OIG and Tenet Healthcare Corporation Reach Divestiture Agreement To Address Exclusion of Redding Medical Center
Acting Principal Deputy Inspector General Dara Corrigan announced today that the Office of Inspector General (OIG) of the Department of Health and Human Services has entered into an agreement with Tenet Healthcare Corporation to address the OIG’s potential exclusion of Redding Medical Center through the sale of the hospital. The OIG had initiated proceedings to exclude Redding from Medicare, Medicaid and other Federal health care programs based on allegedly unnecessary invasive cardiology services provided to patients of the hospital over a four year period.
“When hospital quality review systems break down and unnecessary medical care is provided, we will use our authorities to remedy the problem,” stated Corrigan. “In a serious case such as this, those remedies may involve excluding an entity from participation in Federal health care programs, requiring the sale or transfer of a facility to an unrelated third party, or imposing stringent integrity and quality measures, as appropriate. At the same time, we will strive to ensure that patients have access to care. We believe that the decision to allow Tenet to sell this hospital is in the best interest of the health care programs and their beneficiaries,” she added.
Under the terms of the agreement, Tenet agrees to divest Redding to an unrelated party and the OIG agrees to withhold issuing a formal notice of exclusion for the alleged misconduct. If Tenet sells the hospital in compliance with the terms of the agreement, the OIG will not proceed with the exclusion. If Tenet fails to comply with the agreement, however, the OIG at its discretion may impose monetary penalties or implement the exclusion.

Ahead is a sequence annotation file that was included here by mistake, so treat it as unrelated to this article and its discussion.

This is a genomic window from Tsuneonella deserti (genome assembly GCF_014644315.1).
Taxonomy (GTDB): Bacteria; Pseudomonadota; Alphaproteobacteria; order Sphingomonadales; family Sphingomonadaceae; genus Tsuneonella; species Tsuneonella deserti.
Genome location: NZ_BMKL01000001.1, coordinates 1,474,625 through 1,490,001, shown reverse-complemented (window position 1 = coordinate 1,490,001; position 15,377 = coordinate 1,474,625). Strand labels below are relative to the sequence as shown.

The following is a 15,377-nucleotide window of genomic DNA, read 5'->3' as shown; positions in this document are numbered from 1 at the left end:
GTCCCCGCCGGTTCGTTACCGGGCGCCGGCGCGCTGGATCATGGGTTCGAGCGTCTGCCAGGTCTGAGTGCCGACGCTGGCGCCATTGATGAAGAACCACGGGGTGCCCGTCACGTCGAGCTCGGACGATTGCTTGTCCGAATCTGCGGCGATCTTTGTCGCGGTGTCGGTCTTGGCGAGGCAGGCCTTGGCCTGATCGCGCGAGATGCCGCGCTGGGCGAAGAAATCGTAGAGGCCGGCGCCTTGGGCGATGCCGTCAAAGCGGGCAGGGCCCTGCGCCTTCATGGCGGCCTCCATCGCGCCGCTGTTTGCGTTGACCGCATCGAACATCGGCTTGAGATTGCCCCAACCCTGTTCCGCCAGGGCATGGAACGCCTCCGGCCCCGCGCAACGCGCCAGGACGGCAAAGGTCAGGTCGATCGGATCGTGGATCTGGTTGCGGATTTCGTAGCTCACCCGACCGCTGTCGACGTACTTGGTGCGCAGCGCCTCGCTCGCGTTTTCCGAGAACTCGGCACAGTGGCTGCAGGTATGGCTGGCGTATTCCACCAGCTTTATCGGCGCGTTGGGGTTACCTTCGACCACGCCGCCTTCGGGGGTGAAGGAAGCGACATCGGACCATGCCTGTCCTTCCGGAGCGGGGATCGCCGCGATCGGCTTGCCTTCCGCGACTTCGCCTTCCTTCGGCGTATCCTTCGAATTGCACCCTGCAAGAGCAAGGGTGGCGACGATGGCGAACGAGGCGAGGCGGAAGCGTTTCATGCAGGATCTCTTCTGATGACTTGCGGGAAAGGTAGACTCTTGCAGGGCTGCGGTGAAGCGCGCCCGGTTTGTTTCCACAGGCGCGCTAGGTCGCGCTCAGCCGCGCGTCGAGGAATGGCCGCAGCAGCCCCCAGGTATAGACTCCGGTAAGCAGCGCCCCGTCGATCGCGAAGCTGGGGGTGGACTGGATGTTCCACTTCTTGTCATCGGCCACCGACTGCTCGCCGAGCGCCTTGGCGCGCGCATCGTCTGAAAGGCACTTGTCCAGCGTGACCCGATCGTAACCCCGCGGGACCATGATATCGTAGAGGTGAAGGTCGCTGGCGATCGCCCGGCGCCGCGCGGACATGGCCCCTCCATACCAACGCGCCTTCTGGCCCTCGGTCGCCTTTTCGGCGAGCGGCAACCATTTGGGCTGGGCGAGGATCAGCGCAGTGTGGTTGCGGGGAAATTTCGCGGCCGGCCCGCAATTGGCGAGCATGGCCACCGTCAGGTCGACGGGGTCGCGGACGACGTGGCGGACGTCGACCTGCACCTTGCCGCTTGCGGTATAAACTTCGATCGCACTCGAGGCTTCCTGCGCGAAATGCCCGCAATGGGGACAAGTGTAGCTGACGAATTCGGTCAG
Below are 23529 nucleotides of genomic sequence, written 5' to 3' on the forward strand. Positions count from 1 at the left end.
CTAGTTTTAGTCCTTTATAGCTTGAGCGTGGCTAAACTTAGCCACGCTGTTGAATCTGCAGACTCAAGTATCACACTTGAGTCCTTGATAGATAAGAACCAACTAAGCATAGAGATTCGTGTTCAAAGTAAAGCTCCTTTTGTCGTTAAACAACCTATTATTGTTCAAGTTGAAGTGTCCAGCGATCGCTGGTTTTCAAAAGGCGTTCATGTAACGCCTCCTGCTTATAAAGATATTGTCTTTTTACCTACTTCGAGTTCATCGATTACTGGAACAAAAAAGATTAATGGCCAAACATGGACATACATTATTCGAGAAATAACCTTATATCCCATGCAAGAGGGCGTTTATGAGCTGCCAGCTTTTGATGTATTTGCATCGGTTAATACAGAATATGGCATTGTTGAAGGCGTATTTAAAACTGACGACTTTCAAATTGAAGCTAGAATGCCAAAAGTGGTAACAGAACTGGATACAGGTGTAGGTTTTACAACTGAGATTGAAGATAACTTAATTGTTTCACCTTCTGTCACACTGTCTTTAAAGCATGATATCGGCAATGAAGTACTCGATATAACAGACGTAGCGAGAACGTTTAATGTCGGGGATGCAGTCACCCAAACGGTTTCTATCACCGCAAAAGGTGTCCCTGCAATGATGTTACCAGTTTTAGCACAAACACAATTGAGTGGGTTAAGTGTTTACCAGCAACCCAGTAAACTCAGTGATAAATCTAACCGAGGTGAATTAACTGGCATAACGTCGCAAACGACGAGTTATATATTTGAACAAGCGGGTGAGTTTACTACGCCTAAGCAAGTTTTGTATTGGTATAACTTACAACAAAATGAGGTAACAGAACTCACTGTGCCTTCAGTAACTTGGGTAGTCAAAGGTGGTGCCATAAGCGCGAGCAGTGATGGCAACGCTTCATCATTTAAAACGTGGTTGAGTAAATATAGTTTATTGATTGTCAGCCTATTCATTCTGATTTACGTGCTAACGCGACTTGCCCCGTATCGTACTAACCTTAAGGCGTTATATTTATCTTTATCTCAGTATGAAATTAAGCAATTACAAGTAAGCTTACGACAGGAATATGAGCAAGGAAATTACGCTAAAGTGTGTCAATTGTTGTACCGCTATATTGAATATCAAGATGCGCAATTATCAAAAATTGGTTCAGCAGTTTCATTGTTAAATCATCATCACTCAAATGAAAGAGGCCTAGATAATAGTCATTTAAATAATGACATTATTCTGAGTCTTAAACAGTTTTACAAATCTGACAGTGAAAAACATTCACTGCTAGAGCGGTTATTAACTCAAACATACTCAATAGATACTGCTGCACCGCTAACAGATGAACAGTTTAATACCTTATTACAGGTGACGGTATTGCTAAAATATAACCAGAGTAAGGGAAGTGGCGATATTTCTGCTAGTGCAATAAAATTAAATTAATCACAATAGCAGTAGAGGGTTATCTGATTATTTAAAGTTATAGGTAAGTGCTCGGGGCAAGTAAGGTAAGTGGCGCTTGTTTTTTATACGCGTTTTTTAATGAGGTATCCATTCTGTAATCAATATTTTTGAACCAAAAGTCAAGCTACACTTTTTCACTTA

“Today’s agreement allows for care to continue to be provided to beneficiaries in the Redding area while at the same time maintaining the integrity of the Federal health care programs,” Corrigan stated. “This agreement demonstrates our commitment to working with providers to resolve matters in a way that reduces the risk of harm to patients.”
On September 3, 2003, the OIG notified Redding, a 269-bed acute care facility in Redding, California, of the OIG’s intent to exclude the hospital based upon unnecessary and substandard invasive cardiology services provided at the hospital between 1999 and 2002. The services at issue included cardiac catheterizations and open heart surgeries known as “coronary artery bypass grafts.” This is the first case in which the OIG initiated the exclusion of a hospital based on unnecessary or substandard care.
Since the September letter, the OIG has met with representatives of Redding and Tenet and considered written argument and evidence offered by Tenet. Had an agreement not been finalized earlier today, the next step in the process would have been for the OIG to issue a notice of exclusion to the hospital, after which the exclusion would have gone into effect in 20 days. Tenet would then have had the opportunity to appeal the exclusion before a federal Administrative Law Judge. An excluded hospital cannot bill Medicare, Medicaid or any other Federal health care program for items or services furnished to beneficiaries of those programs.
Tenet previously entered into a $54 million civil False Claims Act settlement with the Department of Justice on August 4, 2003, related to the same conduct that is the subject of the proposed exclusion action. The civil settlement did not include a resolution of the OIG’s potential exclusion of Redding. The OIG and the Department of Justice are continuing criminal investigations of individuals involved in this conduct at Redding. In addition, the OIG and the Department of Justice have several other open criminal and civil investigations of Tenet and its hospitals.